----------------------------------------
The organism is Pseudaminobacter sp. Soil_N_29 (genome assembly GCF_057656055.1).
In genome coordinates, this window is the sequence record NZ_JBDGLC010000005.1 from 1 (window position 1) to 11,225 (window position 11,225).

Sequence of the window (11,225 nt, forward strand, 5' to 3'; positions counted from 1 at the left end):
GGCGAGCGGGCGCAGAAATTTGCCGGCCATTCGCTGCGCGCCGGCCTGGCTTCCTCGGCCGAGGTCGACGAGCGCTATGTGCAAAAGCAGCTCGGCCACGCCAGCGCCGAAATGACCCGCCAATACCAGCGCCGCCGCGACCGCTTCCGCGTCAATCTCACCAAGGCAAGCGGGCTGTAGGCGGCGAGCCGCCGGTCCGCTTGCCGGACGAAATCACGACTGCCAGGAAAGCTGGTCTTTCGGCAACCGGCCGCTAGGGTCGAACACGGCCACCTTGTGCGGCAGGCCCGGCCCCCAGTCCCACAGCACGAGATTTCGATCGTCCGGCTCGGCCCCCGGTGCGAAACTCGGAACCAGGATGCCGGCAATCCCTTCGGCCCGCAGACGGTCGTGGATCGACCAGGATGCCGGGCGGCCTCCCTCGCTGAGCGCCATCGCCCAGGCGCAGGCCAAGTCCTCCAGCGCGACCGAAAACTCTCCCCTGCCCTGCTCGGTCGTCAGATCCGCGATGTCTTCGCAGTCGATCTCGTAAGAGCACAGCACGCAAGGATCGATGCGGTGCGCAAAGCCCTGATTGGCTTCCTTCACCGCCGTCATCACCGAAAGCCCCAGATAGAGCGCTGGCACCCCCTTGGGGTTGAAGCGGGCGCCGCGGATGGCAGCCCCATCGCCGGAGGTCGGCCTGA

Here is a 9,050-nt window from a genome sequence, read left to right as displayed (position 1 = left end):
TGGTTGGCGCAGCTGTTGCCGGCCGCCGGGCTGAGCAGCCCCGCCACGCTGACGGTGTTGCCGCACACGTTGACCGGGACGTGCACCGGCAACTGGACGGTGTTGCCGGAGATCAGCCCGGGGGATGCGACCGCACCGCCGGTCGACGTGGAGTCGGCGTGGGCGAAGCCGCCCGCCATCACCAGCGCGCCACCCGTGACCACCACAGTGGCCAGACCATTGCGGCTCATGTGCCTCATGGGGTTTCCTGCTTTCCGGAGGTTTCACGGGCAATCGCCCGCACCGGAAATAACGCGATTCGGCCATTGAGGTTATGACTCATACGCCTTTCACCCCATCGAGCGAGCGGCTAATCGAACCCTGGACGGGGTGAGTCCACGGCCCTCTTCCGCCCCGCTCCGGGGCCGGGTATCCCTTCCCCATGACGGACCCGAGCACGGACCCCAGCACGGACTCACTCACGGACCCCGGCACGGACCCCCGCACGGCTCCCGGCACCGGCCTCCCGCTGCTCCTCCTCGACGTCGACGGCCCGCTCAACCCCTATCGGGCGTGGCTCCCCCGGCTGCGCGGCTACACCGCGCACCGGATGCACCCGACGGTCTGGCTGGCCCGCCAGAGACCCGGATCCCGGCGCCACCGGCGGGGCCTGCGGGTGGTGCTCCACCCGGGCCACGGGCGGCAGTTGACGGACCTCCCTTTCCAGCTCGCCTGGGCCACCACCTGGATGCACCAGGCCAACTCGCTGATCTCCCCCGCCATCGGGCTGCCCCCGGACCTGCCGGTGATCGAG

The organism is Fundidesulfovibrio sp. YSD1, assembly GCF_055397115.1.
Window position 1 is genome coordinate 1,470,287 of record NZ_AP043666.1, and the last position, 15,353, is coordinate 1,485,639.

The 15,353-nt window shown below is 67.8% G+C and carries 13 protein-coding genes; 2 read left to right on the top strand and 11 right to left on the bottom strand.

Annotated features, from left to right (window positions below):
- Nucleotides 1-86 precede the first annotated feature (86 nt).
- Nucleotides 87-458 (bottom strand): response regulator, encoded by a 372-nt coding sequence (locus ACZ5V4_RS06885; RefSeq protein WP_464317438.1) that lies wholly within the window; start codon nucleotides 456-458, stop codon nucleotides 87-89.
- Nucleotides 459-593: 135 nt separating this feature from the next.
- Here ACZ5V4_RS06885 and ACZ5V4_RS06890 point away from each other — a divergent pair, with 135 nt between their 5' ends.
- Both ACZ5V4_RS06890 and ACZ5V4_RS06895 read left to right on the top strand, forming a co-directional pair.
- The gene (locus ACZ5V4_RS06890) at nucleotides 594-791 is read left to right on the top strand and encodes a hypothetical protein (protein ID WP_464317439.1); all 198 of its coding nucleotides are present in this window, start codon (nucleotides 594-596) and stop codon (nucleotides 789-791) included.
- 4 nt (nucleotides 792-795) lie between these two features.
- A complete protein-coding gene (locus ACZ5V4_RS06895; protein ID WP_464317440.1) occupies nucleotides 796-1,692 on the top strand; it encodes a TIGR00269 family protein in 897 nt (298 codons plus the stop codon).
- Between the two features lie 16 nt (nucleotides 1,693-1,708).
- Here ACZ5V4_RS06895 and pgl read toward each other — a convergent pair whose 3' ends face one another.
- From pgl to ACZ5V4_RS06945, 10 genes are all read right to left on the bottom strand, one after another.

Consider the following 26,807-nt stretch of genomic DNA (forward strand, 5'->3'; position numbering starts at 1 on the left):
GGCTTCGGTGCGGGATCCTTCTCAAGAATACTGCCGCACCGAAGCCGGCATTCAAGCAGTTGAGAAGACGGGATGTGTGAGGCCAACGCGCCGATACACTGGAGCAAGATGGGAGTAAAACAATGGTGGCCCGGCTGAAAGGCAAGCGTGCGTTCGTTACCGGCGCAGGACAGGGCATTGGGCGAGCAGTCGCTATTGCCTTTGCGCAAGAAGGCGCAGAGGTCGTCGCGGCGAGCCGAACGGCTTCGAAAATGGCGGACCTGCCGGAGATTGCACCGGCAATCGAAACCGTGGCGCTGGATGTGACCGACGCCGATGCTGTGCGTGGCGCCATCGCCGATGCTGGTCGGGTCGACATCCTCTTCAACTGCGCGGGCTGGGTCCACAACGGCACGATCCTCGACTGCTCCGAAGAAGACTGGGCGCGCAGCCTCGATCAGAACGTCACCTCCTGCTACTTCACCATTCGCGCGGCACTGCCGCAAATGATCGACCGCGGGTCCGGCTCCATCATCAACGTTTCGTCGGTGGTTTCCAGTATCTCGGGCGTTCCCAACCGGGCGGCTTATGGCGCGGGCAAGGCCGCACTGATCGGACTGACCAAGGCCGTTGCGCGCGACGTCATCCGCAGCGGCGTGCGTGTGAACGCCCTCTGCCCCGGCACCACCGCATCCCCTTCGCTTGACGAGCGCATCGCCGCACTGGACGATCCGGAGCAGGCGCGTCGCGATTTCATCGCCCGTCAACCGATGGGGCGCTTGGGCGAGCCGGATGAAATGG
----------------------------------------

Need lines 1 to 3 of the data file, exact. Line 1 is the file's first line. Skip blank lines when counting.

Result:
The organism is Pseudaminobacter sp. Soil_N_29 (genome assembly GCF_057656055.1).
In genome coordinates, this window is the sequence record NZ_JBDGLC010000005.1 from 1 (window position 1) to 11,225 (window position 11,225).

Sequence of the window (11,225 nt, forward strand, 5' to 3'; positions counted from 1 at the left end):